Thursday, 5 May 2016

EU: Not even good for trade

The UK Chamber of Shipping accordingly has a keen interest both in the functioning of the Internal Market and in the facilitation of trade between the EU and the rest of the world and has participated in the Joint Customs Consultative Committee for the last 40 years. The government asked them if they thought that that the EU strikes the right balance between regulating imports and exports and facilitating international trade. This is what they said.
We take this question to apply only to trade with countries outside the EU, as the legal concepts of import and export do not apply to movements of goods within the internal market. The answer is “no”, for two main reasons. Firstly, the EU generally exhibits a readiness (and often an enthusiasm) to regulate, heedless of the cost to international trade.

The requirement to report incoming imports to Customs prior to arrival in the EU, which took effect in 2011, for example, was imposed without any regard to the compliance cost to the trade. Nor were the “benefits” ever set out in anything other than the most superficial terms. The plain purpose for introducing the regime was to match a similar requirement that had been imposed (similarly without regard to cost) in the USA. 
Similarly, in 2006 (through Regulation 1013/2006), the EU created an entire regime of controls on exports of waste – including plastics and paper for recycling, which comprise a significant volume of UK exports. This regime operates in parallel with, but entirely separately from, the general regime of Customs controls of exports, leading to incompatible processes and duplicate compliance costs for shipping lines and other businesses affected. Trade facilitation was completely disregarded.

Secondly and more generally, the EU model for regulating imports and exports relies on a transaction-based control model – ie an individual declaration for every consignment – which may suit trucks crossing the EU’s eastern frontier but is unhelpful in the context of carriage by sea, where a single ship carries many thousands of containers.
Moreover, alongside the requirement for electronic declarations, the EU control model also prescribes an “accompanying document” (for Transit and Export purposes, and with a similar arrangement for excise) which must travel with the goods in order to serve as a basis for customs controls during the journey. Again, this may suit road haulage but is entirely inappropriate for carriage by sea (where mid-journey inspections do not happen and documents travel separately), but the EU insists upon it, regardless of its obvious faults and excessive cost.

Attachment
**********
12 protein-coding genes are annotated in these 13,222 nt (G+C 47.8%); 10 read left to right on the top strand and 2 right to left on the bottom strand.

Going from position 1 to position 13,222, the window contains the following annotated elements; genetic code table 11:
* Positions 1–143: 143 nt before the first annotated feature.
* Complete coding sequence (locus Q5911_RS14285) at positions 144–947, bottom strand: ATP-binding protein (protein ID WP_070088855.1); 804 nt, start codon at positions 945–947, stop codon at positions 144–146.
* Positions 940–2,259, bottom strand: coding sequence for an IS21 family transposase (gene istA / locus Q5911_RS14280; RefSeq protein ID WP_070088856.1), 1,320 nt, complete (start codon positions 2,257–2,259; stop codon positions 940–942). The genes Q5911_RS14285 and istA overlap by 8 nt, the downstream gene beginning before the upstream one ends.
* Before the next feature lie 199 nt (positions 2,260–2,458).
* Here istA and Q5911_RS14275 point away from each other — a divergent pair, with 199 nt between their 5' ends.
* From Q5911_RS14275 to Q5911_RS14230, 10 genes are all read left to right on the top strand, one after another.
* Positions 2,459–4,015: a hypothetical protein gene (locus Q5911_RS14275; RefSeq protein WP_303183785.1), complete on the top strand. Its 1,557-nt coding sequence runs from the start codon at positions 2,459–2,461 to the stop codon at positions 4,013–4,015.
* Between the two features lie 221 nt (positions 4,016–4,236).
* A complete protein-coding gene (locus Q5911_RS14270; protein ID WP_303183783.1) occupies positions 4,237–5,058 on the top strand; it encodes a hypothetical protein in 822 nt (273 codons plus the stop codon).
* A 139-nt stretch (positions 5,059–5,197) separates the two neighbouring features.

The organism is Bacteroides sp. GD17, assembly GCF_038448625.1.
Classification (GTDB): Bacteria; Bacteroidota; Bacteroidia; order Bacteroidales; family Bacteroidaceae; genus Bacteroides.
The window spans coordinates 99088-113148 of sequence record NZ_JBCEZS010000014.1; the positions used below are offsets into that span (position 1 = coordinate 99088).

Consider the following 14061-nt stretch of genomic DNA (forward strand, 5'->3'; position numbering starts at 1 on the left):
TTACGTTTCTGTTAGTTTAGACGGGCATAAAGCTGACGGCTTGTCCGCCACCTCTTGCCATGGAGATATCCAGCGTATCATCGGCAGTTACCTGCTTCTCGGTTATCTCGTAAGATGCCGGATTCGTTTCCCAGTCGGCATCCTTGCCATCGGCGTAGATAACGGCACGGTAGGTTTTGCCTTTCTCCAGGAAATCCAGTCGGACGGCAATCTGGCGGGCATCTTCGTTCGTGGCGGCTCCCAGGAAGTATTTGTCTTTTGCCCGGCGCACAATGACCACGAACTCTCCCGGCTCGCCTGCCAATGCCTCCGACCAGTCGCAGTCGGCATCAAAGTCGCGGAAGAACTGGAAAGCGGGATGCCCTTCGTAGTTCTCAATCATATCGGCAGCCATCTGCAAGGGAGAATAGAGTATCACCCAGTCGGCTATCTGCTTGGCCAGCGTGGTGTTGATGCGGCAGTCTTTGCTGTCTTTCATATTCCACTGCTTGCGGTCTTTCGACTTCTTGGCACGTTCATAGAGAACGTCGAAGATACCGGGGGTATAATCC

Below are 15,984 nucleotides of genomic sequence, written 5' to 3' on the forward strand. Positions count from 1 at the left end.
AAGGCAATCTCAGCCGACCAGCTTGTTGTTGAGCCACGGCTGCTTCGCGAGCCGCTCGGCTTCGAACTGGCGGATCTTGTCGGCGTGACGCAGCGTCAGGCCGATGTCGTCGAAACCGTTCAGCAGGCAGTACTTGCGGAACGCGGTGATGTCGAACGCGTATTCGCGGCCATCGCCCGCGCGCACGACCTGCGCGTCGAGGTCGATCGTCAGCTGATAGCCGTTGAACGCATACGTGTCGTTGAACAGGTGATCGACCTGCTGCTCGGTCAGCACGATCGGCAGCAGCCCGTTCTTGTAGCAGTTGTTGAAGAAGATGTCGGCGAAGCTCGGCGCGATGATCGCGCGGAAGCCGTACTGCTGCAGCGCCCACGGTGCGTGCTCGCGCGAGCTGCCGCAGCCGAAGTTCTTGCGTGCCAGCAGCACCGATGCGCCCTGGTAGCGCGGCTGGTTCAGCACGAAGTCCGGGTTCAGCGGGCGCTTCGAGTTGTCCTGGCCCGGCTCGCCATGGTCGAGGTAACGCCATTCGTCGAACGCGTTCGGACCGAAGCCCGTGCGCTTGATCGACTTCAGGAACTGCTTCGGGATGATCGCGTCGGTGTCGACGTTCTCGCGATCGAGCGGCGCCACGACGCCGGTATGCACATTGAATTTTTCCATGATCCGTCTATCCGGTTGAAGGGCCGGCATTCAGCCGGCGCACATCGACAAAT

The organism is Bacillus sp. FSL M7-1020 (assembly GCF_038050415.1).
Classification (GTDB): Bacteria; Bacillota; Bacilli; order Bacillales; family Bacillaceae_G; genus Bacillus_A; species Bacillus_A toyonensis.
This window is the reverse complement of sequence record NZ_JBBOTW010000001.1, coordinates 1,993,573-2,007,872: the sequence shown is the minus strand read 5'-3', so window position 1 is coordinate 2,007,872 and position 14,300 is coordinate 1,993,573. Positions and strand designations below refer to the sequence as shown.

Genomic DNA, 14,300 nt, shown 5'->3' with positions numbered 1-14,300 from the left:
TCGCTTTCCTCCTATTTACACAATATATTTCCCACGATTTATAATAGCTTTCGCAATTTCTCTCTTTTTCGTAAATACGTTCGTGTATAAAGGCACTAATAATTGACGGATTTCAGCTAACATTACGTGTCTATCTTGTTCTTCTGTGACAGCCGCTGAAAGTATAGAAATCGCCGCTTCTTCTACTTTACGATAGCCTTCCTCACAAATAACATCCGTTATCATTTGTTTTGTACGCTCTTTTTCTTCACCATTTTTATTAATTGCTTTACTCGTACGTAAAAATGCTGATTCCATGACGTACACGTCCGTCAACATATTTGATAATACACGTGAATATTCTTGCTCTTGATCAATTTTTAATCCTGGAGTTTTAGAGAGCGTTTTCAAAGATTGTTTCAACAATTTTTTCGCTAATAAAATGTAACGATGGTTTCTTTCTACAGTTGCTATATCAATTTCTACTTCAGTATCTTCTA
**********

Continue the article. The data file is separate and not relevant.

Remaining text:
To my mind this rather lends weight to to the suggestion that global regulation for the free movement of goods is overtaking the need for the EU and rather than facilitating better trade with the rest of the world it is a major obstacle to to it. It seems to me that the notion that we have free movement of goods is something of an empty sentiment and we are at a disadvantage by way of being an island and conducting much of our trade by sea.

Not for the first time do I conclude that the EU has little interest in bringing down barriers to the rest of the world or even streamlining and harmonising its own procedures and processes. It seems we are now in the position of having to comply with unnecessary regulation which in the main is a duplication of effort and runs counter to the global harmonisation agenda. We are seeing a global single market emerging and we are held back from full participation.

The irony is that in 1975, the europhiles said we needed to be in the common market so that we would have a say in the rules. Yet now it is becoming clear that we do not have a say in these global rules but that 1975 logic no longer applies. In 1975 there was a fear that we would be left behind and dictated to. Now it would appear that's what they wanted all along. It was always about little Europe.

I would also venture that the EU will not seek to remedy its voracious appetite for regulatory barriers. Should it ever cooperate with the global harmonisation agenda it would reveal what we have known all along. There is no need for the EU - and no reason for us to remain in it.

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